“Take the healthcare issue, you will discover that most people do not have access to healthcare facilities, thereby increasing the mortality ratio. The few health facilities that were built by Governor Raji Fashola is not measuring up to the demands of the people.

“The area that must be addressed seriously for people to come to invest in Lagos is the issue of Agberos/Nigerian Union of Road Transport Workers (NURTW) and the Lagos State Traffic Management Authority (LASTMA) who make all manner of ridiculous demands from motorists. They don’t even want you to obey the law, the want you to disobey so that they can make demands. This contributes to making Lagos very unliveable. That is why I share with the view of the EIU.

The former general manager stated that using population as criteria for countering the EIU report is not ideal as according to him, the population came about as a result of the federal presence in Lagos.

“That the population has increased is not an evidence of good living in Lagos. I am telling you, interview an average man in Lagos, you will discover he is ‘suffering and smiling’. People are just pretending, because they have stayed so long in Lagos, they find it difficult to go back to the villages.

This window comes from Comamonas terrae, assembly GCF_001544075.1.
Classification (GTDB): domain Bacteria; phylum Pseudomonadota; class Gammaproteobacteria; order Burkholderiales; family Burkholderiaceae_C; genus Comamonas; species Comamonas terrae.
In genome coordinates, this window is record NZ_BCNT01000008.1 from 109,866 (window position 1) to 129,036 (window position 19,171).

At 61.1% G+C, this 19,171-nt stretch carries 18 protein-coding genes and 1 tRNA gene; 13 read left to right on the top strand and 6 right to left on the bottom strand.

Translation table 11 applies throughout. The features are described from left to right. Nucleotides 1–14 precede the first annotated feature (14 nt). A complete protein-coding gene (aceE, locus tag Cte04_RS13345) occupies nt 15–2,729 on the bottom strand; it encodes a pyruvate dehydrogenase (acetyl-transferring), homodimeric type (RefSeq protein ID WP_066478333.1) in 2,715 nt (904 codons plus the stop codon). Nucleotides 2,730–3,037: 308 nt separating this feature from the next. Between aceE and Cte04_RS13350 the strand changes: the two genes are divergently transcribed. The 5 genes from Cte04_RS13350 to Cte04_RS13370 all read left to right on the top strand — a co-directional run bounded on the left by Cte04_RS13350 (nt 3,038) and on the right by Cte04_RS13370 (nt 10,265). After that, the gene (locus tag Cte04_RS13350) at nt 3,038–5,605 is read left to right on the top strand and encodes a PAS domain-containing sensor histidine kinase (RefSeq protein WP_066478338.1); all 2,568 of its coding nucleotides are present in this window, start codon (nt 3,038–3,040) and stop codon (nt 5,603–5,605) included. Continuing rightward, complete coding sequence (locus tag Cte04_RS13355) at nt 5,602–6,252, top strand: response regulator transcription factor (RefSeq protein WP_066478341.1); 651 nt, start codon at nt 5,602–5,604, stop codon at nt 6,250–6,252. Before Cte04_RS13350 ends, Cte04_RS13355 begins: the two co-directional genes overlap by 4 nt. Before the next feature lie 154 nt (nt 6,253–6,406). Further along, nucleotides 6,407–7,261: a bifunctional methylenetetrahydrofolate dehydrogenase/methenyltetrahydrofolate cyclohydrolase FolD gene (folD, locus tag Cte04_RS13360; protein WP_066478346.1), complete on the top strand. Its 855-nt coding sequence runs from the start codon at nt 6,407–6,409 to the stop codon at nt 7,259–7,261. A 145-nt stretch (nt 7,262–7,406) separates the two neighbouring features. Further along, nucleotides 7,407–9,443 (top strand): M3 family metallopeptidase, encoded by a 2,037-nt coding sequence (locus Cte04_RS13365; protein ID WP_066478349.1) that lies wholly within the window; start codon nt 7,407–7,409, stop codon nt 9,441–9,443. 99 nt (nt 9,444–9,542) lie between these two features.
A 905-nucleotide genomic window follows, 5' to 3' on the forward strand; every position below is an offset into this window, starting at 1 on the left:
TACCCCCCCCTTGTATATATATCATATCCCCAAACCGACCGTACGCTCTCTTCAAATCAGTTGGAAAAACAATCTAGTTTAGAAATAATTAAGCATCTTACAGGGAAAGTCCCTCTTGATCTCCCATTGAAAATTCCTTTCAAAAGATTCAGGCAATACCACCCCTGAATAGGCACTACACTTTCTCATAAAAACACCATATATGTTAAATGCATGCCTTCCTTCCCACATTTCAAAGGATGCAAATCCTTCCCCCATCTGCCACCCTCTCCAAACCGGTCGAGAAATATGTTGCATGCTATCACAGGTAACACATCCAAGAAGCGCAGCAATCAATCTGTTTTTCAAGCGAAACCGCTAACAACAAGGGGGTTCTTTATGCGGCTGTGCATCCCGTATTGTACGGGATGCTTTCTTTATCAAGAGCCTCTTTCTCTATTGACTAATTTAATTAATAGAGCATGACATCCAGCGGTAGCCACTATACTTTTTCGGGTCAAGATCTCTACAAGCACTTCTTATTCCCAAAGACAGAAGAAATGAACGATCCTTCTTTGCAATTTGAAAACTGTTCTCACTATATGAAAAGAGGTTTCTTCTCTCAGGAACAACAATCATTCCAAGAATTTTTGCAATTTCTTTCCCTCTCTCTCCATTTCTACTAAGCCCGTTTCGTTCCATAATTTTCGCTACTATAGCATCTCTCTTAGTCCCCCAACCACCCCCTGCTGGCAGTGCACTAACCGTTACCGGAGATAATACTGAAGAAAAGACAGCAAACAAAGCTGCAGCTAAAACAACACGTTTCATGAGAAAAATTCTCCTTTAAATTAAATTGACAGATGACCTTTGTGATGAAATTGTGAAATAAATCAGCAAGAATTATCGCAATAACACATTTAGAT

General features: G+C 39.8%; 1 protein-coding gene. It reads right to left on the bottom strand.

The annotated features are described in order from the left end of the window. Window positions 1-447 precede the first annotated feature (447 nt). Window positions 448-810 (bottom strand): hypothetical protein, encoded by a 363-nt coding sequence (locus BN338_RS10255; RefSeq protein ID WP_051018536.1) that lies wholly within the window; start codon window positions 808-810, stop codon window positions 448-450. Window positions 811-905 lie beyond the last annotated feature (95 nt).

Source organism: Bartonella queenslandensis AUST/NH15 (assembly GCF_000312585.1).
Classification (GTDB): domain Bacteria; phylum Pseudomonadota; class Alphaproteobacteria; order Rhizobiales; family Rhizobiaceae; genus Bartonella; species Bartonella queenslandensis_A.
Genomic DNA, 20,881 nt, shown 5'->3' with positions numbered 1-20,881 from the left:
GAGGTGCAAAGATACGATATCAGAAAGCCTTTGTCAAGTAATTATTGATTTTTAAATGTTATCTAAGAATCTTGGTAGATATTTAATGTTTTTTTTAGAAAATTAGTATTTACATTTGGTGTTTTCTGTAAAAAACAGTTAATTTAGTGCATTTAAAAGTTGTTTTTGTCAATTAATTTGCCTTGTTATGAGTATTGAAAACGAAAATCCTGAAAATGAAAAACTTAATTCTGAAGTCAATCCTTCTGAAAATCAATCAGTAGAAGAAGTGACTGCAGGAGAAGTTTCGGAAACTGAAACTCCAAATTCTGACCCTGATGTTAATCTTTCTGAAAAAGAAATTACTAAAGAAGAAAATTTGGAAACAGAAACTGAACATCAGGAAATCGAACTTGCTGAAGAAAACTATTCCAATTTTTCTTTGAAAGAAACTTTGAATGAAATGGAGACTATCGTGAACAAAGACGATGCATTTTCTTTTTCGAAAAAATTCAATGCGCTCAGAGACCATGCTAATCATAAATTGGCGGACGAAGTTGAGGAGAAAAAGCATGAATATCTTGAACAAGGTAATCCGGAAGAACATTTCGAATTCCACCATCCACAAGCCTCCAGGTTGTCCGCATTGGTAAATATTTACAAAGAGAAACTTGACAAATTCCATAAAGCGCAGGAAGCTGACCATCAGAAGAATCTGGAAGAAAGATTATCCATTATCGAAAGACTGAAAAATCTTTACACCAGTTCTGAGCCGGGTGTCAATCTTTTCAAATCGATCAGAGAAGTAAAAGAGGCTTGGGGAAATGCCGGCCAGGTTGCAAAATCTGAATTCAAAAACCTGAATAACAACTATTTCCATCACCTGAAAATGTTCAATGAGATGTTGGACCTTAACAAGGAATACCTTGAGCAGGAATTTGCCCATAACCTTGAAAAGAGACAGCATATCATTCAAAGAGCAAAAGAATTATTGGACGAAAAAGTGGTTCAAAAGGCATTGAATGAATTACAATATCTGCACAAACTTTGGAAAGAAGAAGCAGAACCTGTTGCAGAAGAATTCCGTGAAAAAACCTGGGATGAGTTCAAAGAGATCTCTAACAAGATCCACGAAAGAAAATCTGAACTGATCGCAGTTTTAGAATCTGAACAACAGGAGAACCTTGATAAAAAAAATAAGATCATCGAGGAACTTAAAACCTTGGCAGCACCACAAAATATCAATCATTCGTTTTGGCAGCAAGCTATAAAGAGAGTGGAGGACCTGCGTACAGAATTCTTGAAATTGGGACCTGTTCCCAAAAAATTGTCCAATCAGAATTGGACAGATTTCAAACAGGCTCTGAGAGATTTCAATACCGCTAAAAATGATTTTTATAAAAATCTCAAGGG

“The Lagos State University (LASU) was one of the cheapest in those days, but today, the school fees is about N250,000 and above, the average resident here cannot send their children to school. I am a product of LASU, apart from personal efforts, it would have been difficult. A lot of people are there who do not understand their left from right.

“Do a research on the standard of education in the public primary schools, you will discover that the learning is almost on zero level, the children look so tattered and unkempt and nobody cares, as long as the teachers get their salaries from the government. The teachers also themselves are not properly trained. You see them leaving the classrooms for their petty trading.

He also admits that the government alone cannot be blamed for the situation as the citizenry needs to be re-orientated. He pleads with the federal government to pay special attention to Lagos because it is the nerve centre of Nigeria and West Africa, hence they should provide a special budget for the people of the state.

“I think Governor Akinwunmi Ambode will take note of what we are saying so that he can readdress some of the issues. They should look into power. I know Lagos wanted to have their own turbine which was truncated by the government at the centre then. You can see that the high tension are falling anyhow in Lagos today because over time they were not carrying current, but today that the currents are back, you see them falling and killing people.

“The government should look into the rent people pay, people are not happy at all, where people are paying over 70 percent of their wages on rent isn’t the best at all. That is why, if you enter into a public transport, you discover people are not smiling at all, they are very angry. When it explodes, it is not going to be the EIU that will bear the brunt, but all of us.


Source : Independent